11. Thanks! Very interesting. I did read a bit about holomorphic functions before, but failed to see it in this context.   One question still remains for me: Is the derivative of non-holomorphic functions defined at all, or is it simply considered "not differentiable"? And in particular, is the derivative of Im(x) simply the zero function?   I tried to search for it, but I find mostly things about holomorphic functions, not about non-holomorphic ones...   I'm experimenting with numerical math things, especially those that give pretty plots (like here http://www.gamedev.net/topic/655487-hsl-with-smoother-transitions/), and am trying to be generic so wouldn't want to exclude such functions.   Thanks!
  12. Hi, Given the function: f(x) = im(x). So, it takes the imaginary part of x. On the real line, this function always returns 0. However, in the imaginary direction, it returns real values and has a slope of 1. With the definition of the derivative, you look in the real direction only and miss that there's a slope in the imaginary direction. Wolfram Alpha gives 0: http://www.wolframalpha.com/input/?i=derivative+of+f%28x%29+%3D+im%28x%29+at+x+%3D+5 So, is that indeed correct then? Do you have to ignore the slope in imaginary direction for a derivative? Shouldn't the answer be something like 1, or -i? My concern is that this derivative is not useful for Newton's method to find zeroes of complex functions, e.g. the above example would always return 0 even though there's a slope. I'm also wondering how to define slope in a 4D space (2D input, 2D output). Thanks.
  13. Thanks! HCL is not bad at all I really like how smooth everything looks. The colors themselves are a bit too pink though, I just have to do some tweaking with mostly choosing the right chroma parameter I guess...     Edit: Well, in retrospect, I think HCL makes colors too bland... No real red I guess I need to find something that remains closer to the original HSL, in that it uses all possible things a computer monitor can do at the cost of accuracy, but at least doesn't have the visible bands that HSL has.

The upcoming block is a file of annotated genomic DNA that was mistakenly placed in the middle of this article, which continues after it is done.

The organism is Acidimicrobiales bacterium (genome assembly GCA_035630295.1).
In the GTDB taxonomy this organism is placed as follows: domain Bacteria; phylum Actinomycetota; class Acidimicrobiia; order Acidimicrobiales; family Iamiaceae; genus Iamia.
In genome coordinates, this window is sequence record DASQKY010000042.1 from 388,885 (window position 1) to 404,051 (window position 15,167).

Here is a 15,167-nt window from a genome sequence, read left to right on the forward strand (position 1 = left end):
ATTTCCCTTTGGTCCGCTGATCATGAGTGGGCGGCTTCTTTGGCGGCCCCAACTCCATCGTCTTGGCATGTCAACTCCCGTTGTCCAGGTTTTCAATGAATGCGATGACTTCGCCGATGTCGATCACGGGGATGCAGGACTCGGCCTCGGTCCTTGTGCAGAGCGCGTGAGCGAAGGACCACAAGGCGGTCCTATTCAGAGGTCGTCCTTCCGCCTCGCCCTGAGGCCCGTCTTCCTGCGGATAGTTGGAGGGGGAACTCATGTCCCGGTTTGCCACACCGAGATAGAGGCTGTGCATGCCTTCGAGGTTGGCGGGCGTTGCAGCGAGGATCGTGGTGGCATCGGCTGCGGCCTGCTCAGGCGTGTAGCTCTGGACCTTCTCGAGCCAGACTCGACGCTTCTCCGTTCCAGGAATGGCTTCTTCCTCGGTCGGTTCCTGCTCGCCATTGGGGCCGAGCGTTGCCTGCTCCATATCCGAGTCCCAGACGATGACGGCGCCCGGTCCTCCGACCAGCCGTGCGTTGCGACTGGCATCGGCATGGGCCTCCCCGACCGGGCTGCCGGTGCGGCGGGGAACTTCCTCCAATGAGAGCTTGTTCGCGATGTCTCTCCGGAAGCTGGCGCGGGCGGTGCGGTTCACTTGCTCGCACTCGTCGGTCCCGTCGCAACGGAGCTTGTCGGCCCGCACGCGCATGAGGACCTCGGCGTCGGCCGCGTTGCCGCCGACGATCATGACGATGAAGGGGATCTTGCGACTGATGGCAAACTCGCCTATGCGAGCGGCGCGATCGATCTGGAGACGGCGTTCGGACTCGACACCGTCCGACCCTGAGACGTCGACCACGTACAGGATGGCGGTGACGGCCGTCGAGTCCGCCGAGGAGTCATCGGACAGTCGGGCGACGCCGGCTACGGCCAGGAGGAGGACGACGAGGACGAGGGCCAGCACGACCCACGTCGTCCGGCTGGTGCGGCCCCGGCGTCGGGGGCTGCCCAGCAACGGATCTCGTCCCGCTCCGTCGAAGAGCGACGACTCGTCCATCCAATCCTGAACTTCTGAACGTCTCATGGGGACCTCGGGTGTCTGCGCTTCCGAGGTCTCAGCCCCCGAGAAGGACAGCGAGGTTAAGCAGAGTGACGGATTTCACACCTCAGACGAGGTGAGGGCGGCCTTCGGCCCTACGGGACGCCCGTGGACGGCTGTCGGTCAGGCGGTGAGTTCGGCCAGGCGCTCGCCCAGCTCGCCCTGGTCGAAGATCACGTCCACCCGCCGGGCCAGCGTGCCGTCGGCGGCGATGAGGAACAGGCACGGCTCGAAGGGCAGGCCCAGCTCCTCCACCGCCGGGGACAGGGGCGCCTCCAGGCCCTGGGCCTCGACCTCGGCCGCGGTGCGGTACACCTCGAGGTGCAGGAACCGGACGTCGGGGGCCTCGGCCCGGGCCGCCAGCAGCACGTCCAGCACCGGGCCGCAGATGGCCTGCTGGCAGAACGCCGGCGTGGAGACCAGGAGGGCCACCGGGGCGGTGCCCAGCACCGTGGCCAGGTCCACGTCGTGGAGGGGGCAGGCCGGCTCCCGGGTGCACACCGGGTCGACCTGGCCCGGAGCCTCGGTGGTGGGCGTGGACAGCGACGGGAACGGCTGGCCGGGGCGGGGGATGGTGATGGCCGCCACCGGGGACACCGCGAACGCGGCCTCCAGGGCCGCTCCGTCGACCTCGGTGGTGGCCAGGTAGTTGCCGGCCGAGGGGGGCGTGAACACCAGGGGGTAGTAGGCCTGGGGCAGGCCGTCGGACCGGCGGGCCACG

14. Hello,   It's extremely hard to explain with words, so I hope the image says it all:     The standard HSL color model looks like the image on the left.   Depending on which angle from your screen you look at it (im my case it's always visbile but more when looking from the bottom), you can clearly see that there is a horizontal line in the middle of the image. It's in fact just a difference in how it transitions, but the human eye/brain somehow makes a "line" of it. In addition, there are 3 such vertical lines, between the red and green, between the green and blue, and in the purple zone.   The red markings in the centermost image contain where those ugly lines are.   And the rightmost image shows a plot of a mathematical function (guess which) made with that very HSL color model. And there it is, the ugly line is visible there as well.   I'd like to make better looking plots. It should still be a HSL-like color model: still black at the bottom, white at the top (HSV is not white at the top), and all hues in the center. But smoothed in some way that no such obvious lines are visible.   I now use the standard HSL to RGB conversion function I already tried, after HSL to RGB, to set Y to the lightness with RGB->YUV->RGB conversion, but that looks even uglier, yellow becomes olive.   Does anyone know:   If there's a trick to make HSL color better for such mathematical plotting purpose?   What the phenomenon with the "lines" is called?   Another more suitable color model? Thanks!
  15. Hi,   Normally I strongly dislike when a website forces anything (like zoom levels).   However, when using a website in a mobile browser, double tapping will zoom, dragging will scroll, etc...   So if you make a game in JS that requires tapping, all kinds of unwanted effects like the mobile browser interpreting your tapping as zoom or scroll commands will happen.   Is there any way to make a website force a certain zoom level in a mobile browser, automatically showing the area of interest and having the browser not intercept double tapping? Thanks!